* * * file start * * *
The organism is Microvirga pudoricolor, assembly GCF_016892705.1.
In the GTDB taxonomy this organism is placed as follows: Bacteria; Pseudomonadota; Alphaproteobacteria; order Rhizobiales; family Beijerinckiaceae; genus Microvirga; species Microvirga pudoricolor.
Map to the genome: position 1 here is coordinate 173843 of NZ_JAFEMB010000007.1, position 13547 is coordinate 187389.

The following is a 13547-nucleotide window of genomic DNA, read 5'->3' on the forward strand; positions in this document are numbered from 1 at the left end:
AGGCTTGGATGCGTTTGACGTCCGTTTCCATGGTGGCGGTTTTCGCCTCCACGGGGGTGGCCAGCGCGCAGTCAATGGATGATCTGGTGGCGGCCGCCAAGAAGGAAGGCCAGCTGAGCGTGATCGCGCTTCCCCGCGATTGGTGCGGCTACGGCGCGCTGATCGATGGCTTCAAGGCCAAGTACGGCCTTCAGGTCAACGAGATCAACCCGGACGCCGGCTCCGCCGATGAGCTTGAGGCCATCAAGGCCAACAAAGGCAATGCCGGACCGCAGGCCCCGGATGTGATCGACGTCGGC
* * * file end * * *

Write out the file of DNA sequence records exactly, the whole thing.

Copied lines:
The organism is Microvirga pudoricolor, assembly GCF_016892705.1.
In the GTDB taxonomy this organism is placed as follows: Bacteria; Pseudomonadota; Alphaproteobacteria; order Rhizobiales; family Beijerinckiaceae; genus Microvirga; species Microvirga pudoricolor.
Map to the genome: position 1 here is coordinate 173843 of NZ_JAFEMB010000007.1, position 13547 is coordinate 187389.

The following is a 13547-nucleotide window of genomic DNA, read 5'->3' on the forward strand; positions in this document are numbered from 1 at the left end:
AGGCTTGGATGCGTTTGACGTCCGTTTCCATGGTGGCGGTTTTCGCCTCCACGGGGGTGGCCAGCGCGCAGTCAATGGATGATCTGGTGGCGGCCGCCAAGAAGGAAGGCCAGCTGAGCGTGATCGCGCTTCCCCGCGATTGGTGCGGCTACGGCGCGCTGATCGATGGCTTCAAGGCCAAGTACGGCCTTCAGGTCAACGAGATCAACCCGGACGCCGGCTCCGCCGATGAGCTTGAGGCCATCAAGGCCAACAAAGGCAATGCCGGACCGCAGGCCCCGGATGTGATCGACGTCGGC